Fine tuning my cider

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Tigcraft

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Bit of a head scratcher, done three to four kits and pretty much fine with a small hiccup in the last but nothing serious then I made my first ‘natural’ brew from three Aldi carrier bags full of mixed unknown apples and that was a whole new experience.
Towards the point of bottling I put some finings in and wished i didn’t as it was clearing by itself although very slow. I lost quite a bit because the finings left a big area of ‘fog’ at the bottom of the DJs. I then bottled the lot with a spoon full of sugar in each one but I’m sure I over killed the remainder yeast. A month or so later I tried my first bottle and although I got the taste exactly where I wanted , it was flat as a fart and too sweet! 🙄. Over time it’s become really tasty and the sparkle appeared at last. Last night I had another (9 months down the line) and very sparkly but now very dry.
Is there a way to fine tune these brews so there’s some consistency?
 
I haven't cracked cider yet.
Part of the problem.is how seasonal it is.
You get one go in the autumn & really have to wait for the spring to know how it turned out.

What I've had moderate success with is those tiny coffee sweeteners, but depends on how sensitive your taste buds are. Will you detect it as artificially sweet?
 
Use the cheap powder sweetener in all the supermarkets. Big yellow tub. Think its maltose or sucralose. No after taste. Avoid stevia.

Glass test with a 10% w/w solution. Easy maths then for the whole batch at bottling.
 
Use the cheap powder sweetener in all the supermarkets. Big yellow tub. Think its maltose or sucralose. No after taste. Avoid stevia.

Glass test with a 10% w/w solution. Easy maths then for the whole batch at bottling.
Would that be in conjunction with the spoon of sugar that goes in the bottles to give it the fizz?
 
Yes.
But you don't have to use a whole spoon of sugar. I use 1/2 a spoon for gently sparkling rather than super fizzy.

Line up a few bottles at bottling time & use different quantities of sugar. Remember to label them so you know when to try them. Then next time use the quantity that gave you your preferred level of fizz.
 
Sounds like the finings had dropped a lot of the yeast which would have slowed carbonation right down. Wouldn't have expected nine months though.

As above getting sweetness right is a challenge. I've even resorted to adding sugar at pouring time ashock1. Now I tend to just drink it dry, but I think the last batch which I pressure fermented in a pressure barrel had a bit of natural sweetness. Good excuse to sample some later.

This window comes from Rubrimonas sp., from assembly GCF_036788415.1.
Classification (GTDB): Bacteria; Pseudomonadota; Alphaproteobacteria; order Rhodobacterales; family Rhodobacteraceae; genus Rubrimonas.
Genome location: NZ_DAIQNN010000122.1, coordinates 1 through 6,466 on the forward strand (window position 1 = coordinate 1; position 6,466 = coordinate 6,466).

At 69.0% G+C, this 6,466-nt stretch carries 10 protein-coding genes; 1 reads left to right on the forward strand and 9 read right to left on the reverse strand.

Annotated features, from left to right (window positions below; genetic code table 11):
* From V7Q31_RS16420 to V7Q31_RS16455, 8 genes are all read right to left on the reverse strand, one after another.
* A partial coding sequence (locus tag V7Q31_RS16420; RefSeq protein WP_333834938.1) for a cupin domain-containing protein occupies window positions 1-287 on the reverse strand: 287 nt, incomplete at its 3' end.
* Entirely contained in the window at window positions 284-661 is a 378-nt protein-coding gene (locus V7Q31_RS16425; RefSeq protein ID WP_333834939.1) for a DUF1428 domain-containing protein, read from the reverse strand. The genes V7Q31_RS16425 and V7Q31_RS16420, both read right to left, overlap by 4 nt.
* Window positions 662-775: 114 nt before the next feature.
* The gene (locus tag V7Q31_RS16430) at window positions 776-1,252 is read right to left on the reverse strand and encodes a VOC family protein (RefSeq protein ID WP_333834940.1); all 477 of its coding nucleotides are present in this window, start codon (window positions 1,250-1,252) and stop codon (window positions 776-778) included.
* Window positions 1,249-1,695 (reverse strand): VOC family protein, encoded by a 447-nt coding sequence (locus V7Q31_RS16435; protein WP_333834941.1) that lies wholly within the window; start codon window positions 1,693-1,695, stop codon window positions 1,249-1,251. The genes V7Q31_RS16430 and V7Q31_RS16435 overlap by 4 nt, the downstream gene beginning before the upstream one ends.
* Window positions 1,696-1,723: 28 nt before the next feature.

Thank you all for all the comments, without forums we’d be stuck some times.
 
Sounds like the finings had dropped a lot of the yeast which would have slowed carbonation right down. Wouldn't have expected nine months though.

As above getting sweetness right is a challenge. I've even resorted to adding sugar at pouring time ashock1. Now I tend to just drink it dry, but I think the last batch which I pressure fermented in a pressure barrel had a bit of natural sweetness. Good excuse to sample some later.
Nope, it was dry.
 
well i can't offer first hand experience as my cider is made from fruit juice.

If trying to adjust the sweetness as suggested powered sweetener will not ferment and will not be used by the yeast.

don't know if relevant but when making wine especially fruit wines I stop it before fermenting dry to keep the sweetness and flavour for rose for example, i do this by adding fermentation stopper for wines (sure those in the know will suggest a cheaper alternative) let it age and either keep it still or carbonate it.
2 options use a soda stream or drinkmate gets very good write up, I have not tried yet.
or add small amount of sugar and yeast i use EC1118 for this just a small sprinkle(much easier to use a 2nd bucket and add priming sugar and yeast) it uses the sugar you added and creates bubbles, you will get a bit of settled yeast but works well for wine so should be same for cider, the risk is too much yeast it continues to ferment to dry
 
well i can't offer first hand experience as my cider is made from fruit juice.

If trying to adjust the sweetness as suggested powered sweetener will not ferment and will not be used by the yeast.

don't know if relevant but when making wine especially fruit wines I stop it before fermenting dry to keep the sweetness and flavour for rose for example, i do this by adding fermentation stopper for wines (sure those in the know will suggest a cheaper alternative) let it age and either keep it still or carbonate it.
2 options use a soda stream or drinkmate gets very good write up, I have not tried yet.
or add small amount of sugar and yeast i use EC1118 for this just a small sprinkle(much easier to use a 2nd bucket and add priming sugar and yeast) it uses the sugar you added and creates bubbles, you will get a bit of settled yeast but works well for wine so should be same for cider, the risk is too much yeast it continues to ferment to dry

Never thought of using the soda stream.
 
Ive used a soda stream in my early days to carb beer i was too impatient to wait for. Got very foamy and would gush out of the bottle when diaconnecting fromsoda stream seemed tk get better if you moved it about it and the left it for abit
 

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